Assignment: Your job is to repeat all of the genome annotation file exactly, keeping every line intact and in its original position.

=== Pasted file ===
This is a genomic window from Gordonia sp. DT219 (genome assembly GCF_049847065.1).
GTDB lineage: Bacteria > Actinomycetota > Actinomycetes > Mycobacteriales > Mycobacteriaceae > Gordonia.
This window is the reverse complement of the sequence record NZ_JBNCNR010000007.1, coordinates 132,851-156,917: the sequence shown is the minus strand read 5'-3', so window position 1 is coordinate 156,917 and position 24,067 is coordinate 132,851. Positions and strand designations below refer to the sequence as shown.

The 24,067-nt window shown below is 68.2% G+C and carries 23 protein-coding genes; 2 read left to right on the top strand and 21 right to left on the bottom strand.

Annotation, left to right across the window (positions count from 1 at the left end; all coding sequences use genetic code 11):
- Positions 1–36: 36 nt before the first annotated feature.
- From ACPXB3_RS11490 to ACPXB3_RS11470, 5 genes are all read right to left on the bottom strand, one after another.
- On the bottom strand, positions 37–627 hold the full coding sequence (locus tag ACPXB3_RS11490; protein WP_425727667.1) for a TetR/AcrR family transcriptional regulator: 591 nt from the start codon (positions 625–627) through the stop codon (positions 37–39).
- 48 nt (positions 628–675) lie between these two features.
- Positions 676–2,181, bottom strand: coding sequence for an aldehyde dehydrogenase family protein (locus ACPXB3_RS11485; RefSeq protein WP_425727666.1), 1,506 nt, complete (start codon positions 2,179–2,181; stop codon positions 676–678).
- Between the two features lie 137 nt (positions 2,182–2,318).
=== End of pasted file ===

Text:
This is a genomic window from Gordonia sp. DT219 (genome assembly GCF_049847065.1).
GTDB lineage: Bacteria > Actinomycetota > Actinomycetes > Mycobacteriales > Mycobacteriaceae > Gordonia.
This window is the reverse complement of the sequence record NZ_JBNCNR010000007.1, coordinates 132,851-156,917: the sequence shown is the minus strand read 5'-3', so window position 1 is coordinate 156,917 and position 24,067 is coordinate 132,851. Positions and strand designations below refer to the sequence as shown.

The 24,067-nt window shown below is 68.2% G+C and carries 23 protein-coding genes; 2 read left to right on the top strand and 21 right to left on the bottom strand.

Annotation, left to right across the window (positions count from 1 at the left end; all coding sequences use genetic code 11):
- Positions 1–36: 36 nt before the first annotated feature.
- From ACPXB3_RS11490 to ACPXB3_RS11470, 5 genes are all read right to left on the bottom strand, one after another.
- On the bottom strand, positions 37–627 hold the full coding sequence (locus tag ACPXB3_RS11490; protein WP_425727667.1) for a TetR/AcrR family transcriptional regulator: 591 nt from the start codon (positions 625–627) through the stop codon (positions 37–39).
- 48 nt (positions 628–675) lie between these two features.
- Positions 676–2,181, bottom strand: coding sequence for an aldehyde dehydrogenase family protein (locus ACPXB3_RS11485; RefSeq protein WP_425727666.1), 1,506 nt, complete (start codon positions 2,179–2,181; stop codon positions 676–678).
- Between the two features lie 137 nt (positions 2,182–2,318).